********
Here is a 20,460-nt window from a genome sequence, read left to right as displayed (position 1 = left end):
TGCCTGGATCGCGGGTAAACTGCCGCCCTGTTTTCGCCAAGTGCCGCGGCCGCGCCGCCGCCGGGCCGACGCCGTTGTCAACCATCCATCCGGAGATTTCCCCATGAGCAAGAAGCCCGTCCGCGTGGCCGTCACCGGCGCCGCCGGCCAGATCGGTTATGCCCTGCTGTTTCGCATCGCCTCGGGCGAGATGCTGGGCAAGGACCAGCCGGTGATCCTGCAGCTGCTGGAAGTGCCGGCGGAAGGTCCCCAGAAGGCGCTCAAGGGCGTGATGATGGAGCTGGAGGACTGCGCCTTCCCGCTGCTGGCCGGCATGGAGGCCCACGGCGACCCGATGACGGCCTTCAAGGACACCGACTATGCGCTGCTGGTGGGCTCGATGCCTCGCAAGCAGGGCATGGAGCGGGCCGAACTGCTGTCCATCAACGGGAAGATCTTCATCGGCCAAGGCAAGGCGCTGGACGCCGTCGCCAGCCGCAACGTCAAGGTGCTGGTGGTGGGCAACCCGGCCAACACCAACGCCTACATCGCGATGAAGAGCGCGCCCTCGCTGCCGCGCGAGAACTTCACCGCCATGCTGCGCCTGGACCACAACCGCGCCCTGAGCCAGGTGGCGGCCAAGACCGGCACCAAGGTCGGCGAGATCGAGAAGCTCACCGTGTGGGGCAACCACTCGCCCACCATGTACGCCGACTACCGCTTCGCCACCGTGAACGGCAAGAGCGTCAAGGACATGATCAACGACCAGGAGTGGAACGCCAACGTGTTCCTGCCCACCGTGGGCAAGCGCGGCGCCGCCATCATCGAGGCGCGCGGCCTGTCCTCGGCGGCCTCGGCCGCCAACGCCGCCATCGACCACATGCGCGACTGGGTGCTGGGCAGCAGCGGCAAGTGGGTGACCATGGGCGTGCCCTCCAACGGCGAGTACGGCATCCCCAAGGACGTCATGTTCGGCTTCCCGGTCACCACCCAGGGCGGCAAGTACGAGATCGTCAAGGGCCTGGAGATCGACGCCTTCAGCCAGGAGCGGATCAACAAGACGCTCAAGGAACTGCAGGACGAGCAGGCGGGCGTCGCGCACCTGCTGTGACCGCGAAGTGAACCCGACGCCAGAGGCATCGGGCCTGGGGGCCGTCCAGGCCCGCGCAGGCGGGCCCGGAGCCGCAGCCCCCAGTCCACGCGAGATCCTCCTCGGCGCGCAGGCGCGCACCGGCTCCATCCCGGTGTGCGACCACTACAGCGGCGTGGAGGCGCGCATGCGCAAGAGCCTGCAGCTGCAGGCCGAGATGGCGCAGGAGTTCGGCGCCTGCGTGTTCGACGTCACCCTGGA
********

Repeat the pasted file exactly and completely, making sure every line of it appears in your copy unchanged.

Here is a 20,460-nt window from a genome sequence, read left to right as displayed (position 1 = left end):
TGCCTGGATCGCGGGTAAACTGCCGCCCTGTTTTCGCCAAGTGCCGCGGCCGCGCCGCCGCCGGGCCGACGCCGTTGTCAACCATCCATCCGGAGATTTCCCCATGAGCAAGAAGCCCGTCCGCGTGGCCGTCACCGGCGCCGCCGGCCAGATCGGTTATGCCCTGCTGTTTCGCATCGCCTCGGGCGAGATGCTGGGCAAGGACCAGCCGGTGATCCTGCAGCTGCTGGAAGTGCCGGCGGAAGGTCCCCAGAAGGCGCTCAAGGGCGTGATGATGGAGCTGGAGGACTGCGCCTTCCCGCTGCTGGCCGGCATGGAGGCCCACGGCGACCCGATGACGGCCTTCAAGGACACCGACTATGCGCTGCTGGTGGGCTCGATGCCTCGCAAGCAGGGCATGGAGCGGGCCGAACTGCTGTCCATCAACGGGAAGATCTTCATCGGCCAAGGCAAGGCGCTGGACGCCGTCGCCAGCCGCAACGTCAAGGTGCTGGTGGTGGGCAACCCGGCCAACACCAACGCCTACATCGCGATGAAGAGCGCGCCCTCGCTGCCGCGCGAGAACTTCACCGCCATGCTGCGCCTGGACCACAACCGCGCCCTGAGCCAGGTGGCGGCCAAGACCGGCACCAAGGTCGGCGAGATCGAGAAGCTCACCGTGTGGGGCAACCACTCGCCCACCATGTACGCCGACTACCGCTTCGCCACCGTGAACGGCAAGAGCGTCAAGGACATGATCAACGACCAGGAGTGGAACGCCAACGTGTTCCTGCCCACCGTGGGCAAGCGCGGCGCCGCCATCATCGAGGCGCGCGGCCTGTCCTCGGCGGCCTCGGCCGCCAACGCCGCCATCGACCACATGCGCGACTGGGTGCTGGGCAGCAGCGGCAAGTGGGTGACCATGGGCGTGCCCTCCAACGGCGAGTACGGCATCCCCAAGGACGTCATGTTCGGCTTCCCGGTCACCACCCAGGGCGGCAAGTACGAGATCGTCAAGGGCCTGGAGATCGACGCCTTCAGCCAGGAGCGGATCAACAAGACGCTCAAGGAACTGCAGGACGAGCAGGCGGGCGTCGCGCACCTGCTGTGACCGCGAAGTGAACCCGACGCCAGAGGCATCGGGCCTGGGGGCCGTCCAGGCCCGCGCAGGCGGGCCCGGAGCCGCAGCCCCCAGTCCACGCGAGATCCTCCTCGGCGCGCAGGCGCGCACCGGCTCCATCCCGGTGTGCGACCACTACAGCGGCGTGGAGGCGCGCATGCGCAAGAGCCTGCAGCTGCAGGCCGAGATGGCGCAGGAGTTCGGCGCCTGCGTGTTCGACGTCACCCTGGA